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Why is it so important for children to believe in fairy tales?

I spent a lot, of time with the kids. They mostly played in the afternoons, but occasionally they would come up to me and ask me to read a story even when they had free playtime. I always wondered at the time, you can play with toy cars or paint but you prefer to sit quietly and listen to a story?

Immersing myself in the world of fairy tales with them was my favorite part of the day too.

I enriched the reading with different questions and conversations, and together we explained different things we came across in the story.

I saw with my own eyes how these stories affect children, how they change their thinking and develop their world.

I am by no means an expert, but I decided to summarize some information about fairy tales and the fairy tale world and its influence on the children's world that I have observed myself.

If you want your children to be intelligent, read them fairy tales. If you want your children to be more intelligent, read them more fairy tales. - Albert Einstein

The world of fairy tales helps children understand the world around them

For children, the world is a vast and fascinating place, full of many wonderful experiences but also great obstacles. Every child perceives the world differently, asks different questions, and understands the answers in their own way.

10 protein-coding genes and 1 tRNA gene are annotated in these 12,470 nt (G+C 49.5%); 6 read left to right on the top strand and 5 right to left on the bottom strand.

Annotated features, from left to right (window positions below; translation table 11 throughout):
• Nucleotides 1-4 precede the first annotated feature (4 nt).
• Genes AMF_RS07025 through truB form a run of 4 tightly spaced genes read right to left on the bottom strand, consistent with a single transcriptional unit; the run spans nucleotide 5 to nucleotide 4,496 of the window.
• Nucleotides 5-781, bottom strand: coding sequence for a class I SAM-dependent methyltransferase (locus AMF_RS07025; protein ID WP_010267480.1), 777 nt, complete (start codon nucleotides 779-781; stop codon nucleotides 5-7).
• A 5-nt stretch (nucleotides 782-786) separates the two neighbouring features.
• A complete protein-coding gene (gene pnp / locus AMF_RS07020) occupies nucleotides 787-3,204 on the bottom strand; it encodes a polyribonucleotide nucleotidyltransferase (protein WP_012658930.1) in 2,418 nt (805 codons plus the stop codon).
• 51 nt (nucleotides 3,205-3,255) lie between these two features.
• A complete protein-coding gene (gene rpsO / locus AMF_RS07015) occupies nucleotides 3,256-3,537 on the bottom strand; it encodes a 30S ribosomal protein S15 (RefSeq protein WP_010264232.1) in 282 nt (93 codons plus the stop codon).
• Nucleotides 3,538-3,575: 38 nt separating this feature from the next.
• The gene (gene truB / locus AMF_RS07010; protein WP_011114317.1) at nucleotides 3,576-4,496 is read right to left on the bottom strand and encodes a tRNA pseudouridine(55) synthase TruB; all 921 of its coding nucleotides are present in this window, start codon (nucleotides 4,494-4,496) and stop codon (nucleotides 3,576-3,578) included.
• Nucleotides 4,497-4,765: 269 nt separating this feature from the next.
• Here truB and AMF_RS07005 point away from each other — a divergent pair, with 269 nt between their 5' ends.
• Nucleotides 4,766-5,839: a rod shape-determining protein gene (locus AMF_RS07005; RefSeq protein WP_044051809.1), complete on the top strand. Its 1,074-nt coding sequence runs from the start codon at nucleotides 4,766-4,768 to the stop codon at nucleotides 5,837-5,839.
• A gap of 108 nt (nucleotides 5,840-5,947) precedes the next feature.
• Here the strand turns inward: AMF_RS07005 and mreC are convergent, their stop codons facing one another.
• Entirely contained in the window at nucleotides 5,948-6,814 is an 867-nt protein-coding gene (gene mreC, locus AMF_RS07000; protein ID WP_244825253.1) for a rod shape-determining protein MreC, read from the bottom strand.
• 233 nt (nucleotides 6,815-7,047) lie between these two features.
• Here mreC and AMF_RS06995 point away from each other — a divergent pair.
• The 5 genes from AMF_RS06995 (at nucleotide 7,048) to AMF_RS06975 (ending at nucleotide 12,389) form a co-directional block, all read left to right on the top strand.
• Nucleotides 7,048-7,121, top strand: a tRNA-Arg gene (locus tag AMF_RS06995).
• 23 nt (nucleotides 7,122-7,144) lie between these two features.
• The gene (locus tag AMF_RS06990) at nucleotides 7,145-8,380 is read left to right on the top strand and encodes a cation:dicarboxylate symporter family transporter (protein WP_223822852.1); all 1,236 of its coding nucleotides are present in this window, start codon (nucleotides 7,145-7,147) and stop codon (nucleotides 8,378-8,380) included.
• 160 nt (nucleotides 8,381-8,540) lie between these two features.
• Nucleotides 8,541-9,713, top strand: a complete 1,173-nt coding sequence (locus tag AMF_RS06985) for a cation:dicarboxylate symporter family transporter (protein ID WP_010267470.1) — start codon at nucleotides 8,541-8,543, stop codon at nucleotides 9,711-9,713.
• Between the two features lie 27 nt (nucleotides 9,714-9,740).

Children who believe in fairy tales perceive the world as a magical place, full of wonders. I was once on a walk with a little girl who has a fairytale soul in her. We came across a beautifully landscaped garden with blooming flowers of all colors and a gorgeous stone pathway. We both gazed at the garden in fascination for a while and then she said "That's where the fairies live! Look how beautifully they take care of the garden." At that moment, tears welled up in my eyes. No matter who was actually tending the garden, she spent the rest of the walk looking for all sorts of sticks, pebbles, and flowers. She, too, wanted to make a garden at home to invite the fairies into.

They build emotional resilience and faith in happy endings

Believing in happy endings and thinking positively is helpful even in adulthood.